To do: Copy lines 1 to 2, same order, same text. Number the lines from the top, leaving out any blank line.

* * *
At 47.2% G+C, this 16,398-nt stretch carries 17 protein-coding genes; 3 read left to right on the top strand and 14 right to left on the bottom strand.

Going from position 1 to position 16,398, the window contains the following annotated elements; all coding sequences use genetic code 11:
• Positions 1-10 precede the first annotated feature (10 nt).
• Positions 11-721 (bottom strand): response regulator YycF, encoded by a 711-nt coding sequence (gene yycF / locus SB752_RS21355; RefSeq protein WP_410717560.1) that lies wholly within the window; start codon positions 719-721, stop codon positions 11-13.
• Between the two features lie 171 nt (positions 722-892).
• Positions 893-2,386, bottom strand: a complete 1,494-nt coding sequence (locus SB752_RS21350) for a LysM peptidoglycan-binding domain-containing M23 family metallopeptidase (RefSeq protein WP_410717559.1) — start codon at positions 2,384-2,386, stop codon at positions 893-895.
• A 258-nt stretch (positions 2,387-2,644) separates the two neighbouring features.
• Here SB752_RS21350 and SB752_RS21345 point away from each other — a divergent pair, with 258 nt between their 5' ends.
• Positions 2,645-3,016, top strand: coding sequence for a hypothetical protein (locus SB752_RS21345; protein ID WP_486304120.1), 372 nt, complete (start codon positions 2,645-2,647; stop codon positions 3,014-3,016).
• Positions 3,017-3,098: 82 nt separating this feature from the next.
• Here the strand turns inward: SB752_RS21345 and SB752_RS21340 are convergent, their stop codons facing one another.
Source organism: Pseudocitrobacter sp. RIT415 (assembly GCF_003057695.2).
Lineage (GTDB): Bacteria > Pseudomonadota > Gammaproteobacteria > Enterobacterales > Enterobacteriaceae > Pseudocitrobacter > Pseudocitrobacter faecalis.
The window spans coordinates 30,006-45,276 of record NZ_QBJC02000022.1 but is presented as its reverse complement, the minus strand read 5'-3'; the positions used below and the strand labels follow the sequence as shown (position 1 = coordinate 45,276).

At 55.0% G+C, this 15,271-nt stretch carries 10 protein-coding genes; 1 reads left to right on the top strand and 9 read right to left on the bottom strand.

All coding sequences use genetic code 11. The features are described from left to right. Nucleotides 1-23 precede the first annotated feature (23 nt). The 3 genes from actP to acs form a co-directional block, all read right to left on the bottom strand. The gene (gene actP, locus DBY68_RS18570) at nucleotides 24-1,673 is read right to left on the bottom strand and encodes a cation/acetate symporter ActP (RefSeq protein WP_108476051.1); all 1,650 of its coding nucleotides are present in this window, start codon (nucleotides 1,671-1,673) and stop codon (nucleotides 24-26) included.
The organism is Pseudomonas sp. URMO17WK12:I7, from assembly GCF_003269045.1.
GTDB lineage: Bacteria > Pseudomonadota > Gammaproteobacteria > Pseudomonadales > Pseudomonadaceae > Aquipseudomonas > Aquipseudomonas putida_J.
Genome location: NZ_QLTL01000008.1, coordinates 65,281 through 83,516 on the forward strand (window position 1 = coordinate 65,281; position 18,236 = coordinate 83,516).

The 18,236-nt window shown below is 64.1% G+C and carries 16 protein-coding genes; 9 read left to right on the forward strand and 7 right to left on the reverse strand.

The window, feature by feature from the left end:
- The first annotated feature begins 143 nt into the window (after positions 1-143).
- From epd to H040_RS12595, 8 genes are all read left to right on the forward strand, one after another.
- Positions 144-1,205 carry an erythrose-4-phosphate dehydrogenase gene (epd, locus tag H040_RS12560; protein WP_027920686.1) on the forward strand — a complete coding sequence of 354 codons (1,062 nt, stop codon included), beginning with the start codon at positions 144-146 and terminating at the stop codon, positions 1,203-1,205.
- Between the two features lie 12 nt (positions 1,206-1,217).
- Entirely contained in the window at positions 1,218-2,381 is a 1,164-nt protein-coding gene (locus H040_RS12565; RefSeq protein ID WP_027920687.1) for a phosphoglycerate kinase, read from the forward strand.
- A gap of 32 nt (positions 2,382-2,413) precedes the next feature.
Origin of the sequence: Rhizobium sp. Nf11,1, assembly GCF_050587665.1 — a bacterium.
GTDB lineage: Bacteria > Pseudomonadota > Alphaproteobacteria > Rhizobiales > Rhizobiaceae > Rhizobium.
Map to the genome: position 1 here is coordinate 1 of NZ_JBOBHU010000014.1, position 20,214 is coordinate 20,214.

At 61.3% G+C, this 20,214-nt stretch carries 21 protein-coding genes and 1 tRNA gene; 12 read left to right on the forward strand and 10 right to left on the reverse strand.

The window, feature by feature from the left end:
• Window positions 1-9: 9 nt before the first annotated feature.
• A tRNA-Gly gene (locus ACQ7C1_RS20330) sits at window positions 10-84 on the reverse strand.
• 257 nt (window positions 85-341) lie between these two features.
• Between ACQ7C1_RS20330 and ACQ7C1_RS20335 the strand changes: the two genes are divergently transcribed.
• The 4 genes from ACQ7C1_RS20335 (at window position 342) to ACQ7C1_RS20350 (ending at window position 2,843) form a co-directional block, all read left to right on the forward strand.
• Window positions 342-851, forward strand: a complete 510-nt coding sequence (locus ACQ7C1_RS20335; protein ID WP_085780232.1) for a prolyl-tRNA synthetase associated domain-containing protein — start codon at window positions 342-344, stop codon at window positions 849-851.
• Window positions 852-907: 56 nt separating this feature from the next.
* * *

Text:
At 47.2% G+C, this 16,398-nt stretch carries 17 protein-coding genes; 3 read left to right on the top strand and 14 right to left on the bottom strand.

Going from position 1 to position 16,398, the window contains the following annotated elements; all coding sequences use genetic code 11: